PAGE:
It’s the stars that make the movie and some may feel that’s something of a cop out but, in these days of austerity, the excesses and absurdity of Absolutely Fabulous feel strangely uplifting, even if it is all over in a flash.

Originally published by

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Theatre review – The Quiet House

Posted by lucypopescu on July 3, 2016

The Quiet HouseIn The Quiet House Gareth Farr explores the topical subject of infertility with great sensitivity and flair. Jess (Michelle Bonnard) and Dylan (Oliver Lansley), a loving couple in their mid-30s, are trying for a child. When they decide to go down the IVF route their relationship is tested to the limits.

Jess works from home and holds imaginary conversations with the child she so desperately wants. Dylan tries to keep his head down at the office, unwilling to tell Tony (Tom Walker), his boss and friend, the real reason he needs time off and why he doesn’t want to take business trips abroad.

Farr drives home the discomfort many couples feel about discussing infertility. He also vividly evokes the unnerving process of IVF: the regular injections Jess has to endure; the trepidation the pair feel as they wait for the call that will tell them how many embryos have survived and, finally, the unbearable two-minute wait for the pregnancy test result.

Bonnard conveys Jess’s descent into obsession, her bitter disappointment, with unflinching honesty. Lansley is also compelling as the husband who gradually realises he has only a supporting role as sperm donor and comforter.

The play could be shorter. The histrionic opening, when Dylan describes teenagers shoplifting after the death of a shopkeeper while Jess is desperate to utilise the optimum time for possible conception, feels unnecessary.

However, for the most part this is a powerful and poignant drama and it’s no surprise to learn that Farr’s eloquence comes from personal experience.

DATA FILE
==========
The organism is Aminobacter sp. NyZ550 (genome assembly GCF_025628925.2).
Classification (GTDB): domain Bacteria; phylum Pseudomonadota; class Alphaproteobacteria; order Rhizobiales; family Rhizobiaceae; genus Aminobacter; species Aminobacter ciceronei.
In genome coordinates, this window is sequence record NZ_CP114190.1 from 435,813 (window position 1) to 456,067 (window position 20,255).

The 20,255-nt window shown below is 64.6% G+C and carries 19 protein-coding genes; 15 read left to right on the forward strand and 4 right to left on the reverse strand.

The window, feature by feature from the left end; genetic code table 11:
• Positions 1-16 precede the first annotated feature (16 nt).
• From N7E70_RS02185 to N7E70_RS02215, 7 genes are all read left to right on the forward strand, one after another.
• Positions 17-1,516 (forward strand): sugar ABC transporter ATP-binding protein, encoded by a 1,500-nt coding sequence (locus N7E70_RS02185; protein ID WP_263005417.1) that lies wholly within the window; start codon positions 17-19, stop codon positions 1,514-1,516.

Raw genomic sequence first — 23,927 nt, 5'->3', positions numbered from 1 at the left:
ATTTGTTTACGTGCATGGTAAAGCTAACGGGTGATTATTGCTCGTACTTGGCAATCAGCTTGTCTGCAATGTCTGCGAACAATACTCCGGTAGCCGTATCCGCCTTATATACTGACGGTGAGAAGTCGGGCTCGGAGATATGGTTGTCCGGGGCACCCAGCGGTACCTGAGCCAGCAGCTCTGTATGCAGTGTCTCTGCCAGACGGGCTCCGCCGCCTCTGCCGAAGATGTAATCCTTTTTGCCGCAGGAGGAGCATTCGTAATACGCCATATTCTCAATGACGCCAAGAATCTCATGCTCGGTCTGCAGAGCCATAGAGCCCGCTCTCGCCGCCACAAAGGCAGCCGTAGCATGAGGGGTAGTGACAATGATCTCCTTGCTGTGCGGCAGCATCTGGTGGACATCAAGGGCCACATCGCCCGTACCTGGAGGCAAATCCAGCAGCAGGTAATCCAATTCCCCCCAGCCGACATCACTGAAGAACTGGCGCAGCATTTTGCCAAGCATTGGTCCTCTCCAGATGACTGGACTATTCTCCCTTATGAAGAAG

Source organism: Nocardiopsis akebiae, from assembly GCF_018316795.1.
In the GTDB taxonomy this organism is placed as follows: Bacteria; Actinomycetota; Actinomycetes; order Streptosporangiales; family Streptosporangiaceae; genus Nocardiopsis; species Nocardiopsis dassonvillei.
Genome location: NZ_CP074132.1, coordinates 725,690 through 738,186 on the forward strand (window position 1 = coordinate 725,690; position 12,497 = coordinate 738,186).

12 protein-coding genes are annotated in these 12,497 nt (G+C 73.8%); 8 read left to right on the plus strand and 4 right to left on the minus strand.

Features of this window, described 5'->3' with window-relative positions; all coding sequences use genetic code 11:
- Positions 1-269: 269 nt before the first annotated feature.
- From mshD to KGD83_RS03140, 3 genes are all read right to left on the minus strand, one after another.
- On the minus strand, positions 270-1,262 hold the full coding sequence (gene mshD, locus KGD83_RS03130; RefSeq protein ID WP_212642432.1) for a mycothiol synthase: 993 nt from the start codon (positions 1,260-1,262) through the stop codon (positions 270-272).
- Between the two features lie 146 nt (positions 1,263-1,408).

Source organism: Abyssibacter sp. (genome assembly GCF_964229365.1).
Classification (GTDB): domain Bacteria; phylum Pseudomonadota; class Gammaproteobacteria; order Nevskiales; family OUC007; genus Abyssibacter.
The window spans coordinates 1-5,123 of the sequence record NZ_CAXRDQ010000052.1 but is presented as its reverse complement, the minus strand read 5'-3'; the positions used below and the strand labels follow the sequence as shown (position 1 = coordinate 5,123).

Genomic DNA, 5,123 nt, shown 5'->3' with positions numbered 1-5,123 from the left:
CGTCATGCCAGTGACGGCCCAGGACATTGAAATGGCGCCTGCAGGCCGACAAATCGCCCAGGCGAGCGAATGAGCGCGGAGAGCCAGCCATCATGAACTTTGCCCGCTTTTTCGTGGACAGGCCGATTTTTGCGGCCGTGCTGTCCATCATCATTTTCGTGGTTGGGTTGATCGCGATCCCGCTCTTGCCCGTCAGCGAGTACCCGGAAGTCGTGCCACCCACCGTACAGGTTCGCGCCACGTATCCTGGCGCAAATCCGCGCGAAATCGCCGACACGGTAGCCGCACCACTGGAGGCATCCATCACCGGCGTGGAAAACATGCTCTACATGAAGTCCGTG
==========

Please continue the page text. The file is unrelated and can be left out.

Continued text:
Park 200

020 7870 6876

Originally published by Camden Review

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Book Review – Her Father’s Daughter

Posted by lucypopescu on July 3, 2016

Her Father's DaughterOur childhood memories do not always tally with real events. Often it is only years later that we realise the true significance of our earliest experiences. This is the premise of Marie Sizun’s brilliant novella (originally published in French in 2005), translated by Adriana Hunter, and available in English for the first time courtesy of Peirene Press.

Founded by Meike Ziervogel in 2008, Peirene’s books are all award-winners or best-sellers in their countries of origin and have enjoyed success over here too. Almost all their titles have featured on Books of the Year lists or have been longlisted for the Independent Foreign Fiction Prize. Most recently, White Hunger by Aki Ollikainen, translated from the Finnish by Emily Jeremiah and Fleur Jeremiah, was longlisted for this year’s Man Booker International Prize. Every year, Ziervogel curates three novellas according to specific themes. Her Father’s Daughter is the second book in Peirene’s 2016 ‘Fairy Tale: End of Innocence’ series.

Set during the dying days of the Second World War, four-year-old France (a namechosen, duty-bound by the war”) lives with her mother in Paris. Her father, whom she has never met, is incarcerated in a German prison camp. France’s carefree existence is thrown into disarray when her father returns, emaciated and irritable. Suddenly, she does not have the undivided attention of her adored mother, Li. Her father thinks she is spoilt and accuses Li of over- indulging their child. He tries to instil some discipline and flies into inexplicable rages when France refuses to eat, draws on the walls or belts out at the top of her lungs her “warlike songs”. He often metes out cruel punishments – slapping France or making her sit in the hall outside their apartment.

France is baffled by her parents’ volatile relationship – by turn loving and argumentative. Sizun perfectly captures France’s initial jealousy over their closeness, their whispered confidences and silent embraces, in beautifully controlled, simple prose: “The child can see she’s no longer the object of her mother’s adoration. The loved one is her father. He’s called ‘darling’ now, not her. He’s looked at, as she was before, with that tender, slightly anxious expression, not her. He’s admired. Not her. Not any more.”